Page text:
Having been to Dubai and meeting Moe, we were struck that a trend seems to be underway. In 1976, Richard Dawkins authored a book called The Selfish Gene, in which he identified a cultural unit – called a meme – that evolves and transforms as it gets passed from one human being to another.

Today, the “capitalist meme” is still actively cultivated here in the US. But because of access and speed of modern communications … coupled with the crisis in markets and entitlement programs in the West… that meme is being carried by young, intelligent, educated, active and motivated youth to the far corners of the earth. Indeed, in today’s Wall Street Journal’s op ed pages, Susan Hockfield, the president of MIT, laments that the current immigration policy in the US is actively aiding and abetting the return of science and engineering students to their home countries.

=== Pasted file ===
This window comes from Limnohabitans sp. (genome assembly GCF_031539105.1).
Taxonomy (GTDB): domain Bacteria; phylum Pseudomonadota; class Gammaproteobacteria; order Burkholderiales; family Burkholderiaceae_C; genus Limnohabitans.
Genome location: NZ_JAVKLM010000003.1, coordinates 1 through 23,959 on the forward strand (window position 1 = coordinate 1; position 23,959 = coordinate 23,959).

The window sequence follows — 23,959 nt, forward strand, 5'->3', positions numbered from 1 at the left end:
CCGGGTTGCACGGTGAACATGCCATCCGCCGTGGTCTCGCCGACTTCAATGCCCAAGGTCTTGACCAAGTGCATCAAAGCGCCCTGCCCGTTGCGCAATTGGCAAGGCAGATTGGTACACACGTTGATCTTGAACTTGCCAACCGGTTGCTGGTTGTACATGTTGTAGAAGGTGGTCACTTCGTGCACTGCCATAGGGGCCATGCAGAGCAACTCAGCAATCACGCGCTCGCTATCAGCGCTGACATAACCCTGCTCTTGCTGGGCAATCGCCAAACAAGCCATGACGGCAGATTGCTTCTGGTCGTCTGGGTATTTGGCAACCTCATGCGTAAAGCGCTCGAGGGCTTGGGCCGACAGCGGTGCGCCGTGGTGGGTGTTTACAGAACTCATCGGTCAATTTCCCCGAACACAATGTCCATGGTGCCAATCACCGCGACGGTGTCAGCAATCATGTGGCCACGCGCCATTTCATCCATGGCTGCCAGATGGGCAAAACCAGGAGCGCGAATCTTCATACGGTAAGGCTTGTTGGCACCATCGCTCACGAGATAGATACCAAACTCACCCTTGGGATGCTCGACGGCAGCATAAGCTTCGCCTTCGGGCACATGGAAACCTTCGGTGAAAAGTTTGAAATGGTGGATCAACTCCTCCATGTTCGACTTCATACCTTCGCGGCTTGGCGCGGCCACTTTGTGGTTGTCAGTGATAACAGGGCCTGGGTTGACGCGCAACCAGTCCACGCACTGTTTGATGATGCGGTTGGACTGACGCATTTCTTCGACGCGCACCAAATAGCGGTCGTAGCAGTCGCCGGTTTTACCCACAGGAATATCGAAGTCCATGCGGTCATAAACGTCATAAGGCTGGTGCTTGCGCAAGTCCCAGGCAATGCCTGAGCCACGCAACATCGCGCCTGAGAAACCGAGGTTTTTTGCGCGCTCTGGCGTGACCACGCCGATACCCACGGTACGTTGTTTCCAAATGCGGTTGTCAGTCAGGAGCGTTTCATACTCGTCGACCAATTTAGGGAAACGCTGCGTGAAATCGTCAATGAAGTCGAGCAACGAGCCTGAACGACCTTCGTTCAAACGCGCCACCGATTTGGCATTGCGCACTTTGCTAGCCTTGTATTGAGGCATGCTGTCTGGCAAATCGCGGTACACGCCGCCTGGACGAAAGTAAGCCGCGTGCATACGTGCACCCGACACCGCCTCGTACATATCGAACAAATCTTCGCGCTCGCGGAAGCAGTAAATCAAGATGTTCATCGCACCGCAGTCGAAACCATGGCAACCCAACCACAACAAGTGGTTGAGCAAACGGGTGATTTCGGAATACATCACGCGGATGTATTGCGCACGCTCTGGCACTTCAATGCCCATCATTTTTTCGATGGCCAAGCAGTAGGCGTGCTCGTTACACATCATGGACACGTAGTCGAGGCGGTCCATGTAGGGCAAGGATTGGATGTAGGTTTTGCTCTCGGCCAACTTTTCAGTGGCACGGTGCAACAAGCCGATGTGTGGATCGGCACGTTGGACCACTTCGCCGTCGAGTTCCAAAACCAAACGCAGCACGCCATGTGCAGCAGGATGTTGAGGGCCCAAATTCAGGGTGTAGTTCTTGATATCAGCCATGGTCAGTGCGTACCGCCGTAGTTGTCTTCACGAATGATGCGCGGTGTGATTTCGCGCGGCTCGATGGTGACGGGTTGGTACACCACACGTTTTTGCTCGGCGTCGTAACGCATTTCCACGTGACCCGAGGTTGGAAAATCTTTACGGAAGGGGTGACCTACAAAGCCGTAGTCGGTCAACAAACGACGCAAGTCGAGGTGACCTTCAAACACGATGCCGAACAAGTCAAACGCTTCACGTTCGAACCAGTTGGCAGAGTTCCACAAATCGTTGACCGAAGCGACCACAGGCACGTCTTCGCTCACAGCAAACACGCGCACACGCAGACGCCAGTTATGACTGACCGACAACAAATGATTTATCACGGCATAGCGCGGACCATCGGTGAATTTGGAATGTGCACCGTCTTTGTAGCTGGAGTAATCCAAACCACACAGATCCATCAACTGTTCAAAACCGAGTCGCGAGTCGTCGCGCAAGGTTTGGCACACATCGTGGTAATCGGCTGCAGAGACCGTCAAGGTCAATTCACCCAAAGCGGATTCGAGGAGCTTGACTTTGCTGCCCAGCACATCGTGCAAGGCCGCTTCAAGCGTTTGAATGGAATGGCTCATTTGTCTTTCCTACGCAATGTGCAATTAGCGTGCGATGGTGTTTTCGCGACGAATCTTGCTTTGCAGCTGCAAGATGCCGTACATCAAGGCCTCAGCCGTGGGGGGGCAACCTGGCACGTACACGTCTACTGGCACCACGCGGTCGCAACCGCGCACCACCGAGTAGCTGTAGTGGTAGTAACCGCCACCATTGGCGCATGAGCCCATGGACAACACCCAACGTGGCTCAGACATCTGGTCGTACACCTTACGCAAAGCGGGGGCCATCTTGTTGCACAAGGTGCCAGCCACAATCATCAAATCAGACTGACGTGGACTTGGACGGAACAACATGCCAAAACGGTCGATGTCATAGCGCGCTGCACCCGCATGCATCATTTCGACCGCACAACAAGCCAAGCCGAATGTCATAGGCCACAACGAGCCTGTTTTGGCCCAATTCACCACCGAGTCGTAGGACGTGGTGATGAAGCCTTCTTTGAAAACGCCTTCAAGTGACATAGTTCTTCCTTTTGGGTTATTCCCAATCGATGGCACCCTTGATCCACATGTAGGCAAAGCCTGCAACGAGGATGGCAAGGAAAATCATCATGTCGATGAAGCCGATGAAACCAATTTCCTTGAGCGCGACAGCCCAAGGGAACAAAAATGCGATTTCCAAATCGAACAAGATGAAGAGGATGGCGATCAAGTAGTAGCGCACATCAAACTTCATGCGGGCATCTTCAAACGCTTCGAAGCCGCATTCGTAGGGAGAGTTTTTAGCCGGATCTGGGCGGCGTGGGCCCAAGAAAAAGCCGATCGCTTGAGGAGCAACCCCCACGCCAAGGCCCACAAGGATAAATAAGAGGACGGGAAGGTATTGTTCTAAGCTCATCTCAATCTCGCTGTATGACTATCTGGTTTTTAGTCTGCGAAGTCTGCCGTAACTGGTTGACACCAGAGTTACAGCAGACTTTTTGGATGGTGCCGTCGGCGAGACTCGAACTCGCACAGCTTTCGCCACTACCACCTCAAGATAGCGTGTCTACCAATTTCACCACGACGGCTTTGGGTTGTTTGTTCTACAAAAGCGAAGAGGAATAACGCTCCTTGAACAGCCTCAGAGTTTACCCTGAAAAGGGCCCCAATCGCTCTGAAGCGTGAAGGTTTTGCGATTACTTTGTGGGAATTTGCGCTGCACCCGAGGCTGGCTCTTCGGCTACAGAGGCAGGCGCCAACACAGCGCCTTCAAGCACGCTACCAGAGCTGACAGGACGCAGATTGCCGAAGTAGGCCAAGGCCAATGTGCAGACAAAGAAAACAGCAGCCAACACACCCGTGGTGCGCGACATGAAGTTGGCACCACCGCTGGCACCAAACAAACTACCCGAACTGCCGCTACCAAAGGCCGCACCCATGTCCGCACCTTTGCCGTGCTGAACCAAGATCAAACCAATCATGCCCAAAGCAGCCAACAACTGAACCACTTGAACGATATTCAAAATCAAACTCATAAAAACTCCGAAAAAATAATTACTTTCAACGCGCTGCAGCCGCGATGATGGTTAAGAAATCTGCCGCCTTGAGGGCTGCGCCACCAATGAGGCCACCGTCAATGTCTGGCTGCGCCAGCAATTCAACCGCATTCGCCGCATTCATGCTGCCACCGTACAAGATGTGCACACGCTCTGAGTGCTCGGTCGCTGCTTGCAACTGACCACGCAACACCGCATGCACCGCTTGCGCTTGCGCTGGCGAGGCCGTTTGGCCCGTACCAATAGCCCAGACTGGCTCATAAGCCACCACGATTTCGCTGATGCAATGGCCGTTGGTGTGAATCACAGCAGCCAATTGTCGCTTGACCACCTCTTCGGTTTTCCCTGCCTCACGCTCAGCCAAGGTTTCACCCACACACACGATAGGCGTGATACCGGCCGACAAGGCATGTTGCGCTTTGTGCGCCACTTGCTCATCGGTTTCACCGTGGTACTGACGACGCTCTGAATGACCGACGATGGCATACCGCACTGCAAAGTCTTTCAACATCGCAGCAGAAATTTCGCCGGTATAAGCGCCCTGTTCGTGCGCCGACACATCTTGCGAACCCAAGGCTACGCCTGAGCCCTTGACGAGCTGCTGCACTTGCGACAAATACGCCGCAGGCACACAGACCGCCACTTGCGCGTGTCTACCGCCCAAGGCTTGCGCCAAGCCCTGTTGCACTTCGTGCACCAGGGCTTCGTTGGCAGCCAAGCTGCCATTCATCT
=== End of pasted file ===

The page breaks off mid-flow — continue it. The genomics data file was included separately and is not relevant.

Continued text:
But more so, opportunities in Dubai, Mumbai… Shanghai… are inviting students back home in droves as well. At dinner one night, Jayesh made this suggestion to his son: make a list of all the things you take for granted in the US and start businesses to provide them to the Indian market. Refrigeration, for example, or electricity and roads. India is the world’s second largest producer of fruits and vegetables, but it loses 30-40% of them because lack of refrigeration.

Indeed, the small cap companies we looked at while working with our partners at Equitymaster.com included:

India’s largest financier of trucks and construction equipment The company leading the introduction of RFID and AIDC technology into retail purveyors. The leading LED displays and light bulb maker in India.The world’s second largest steelmaker

Largest producer of roses in the world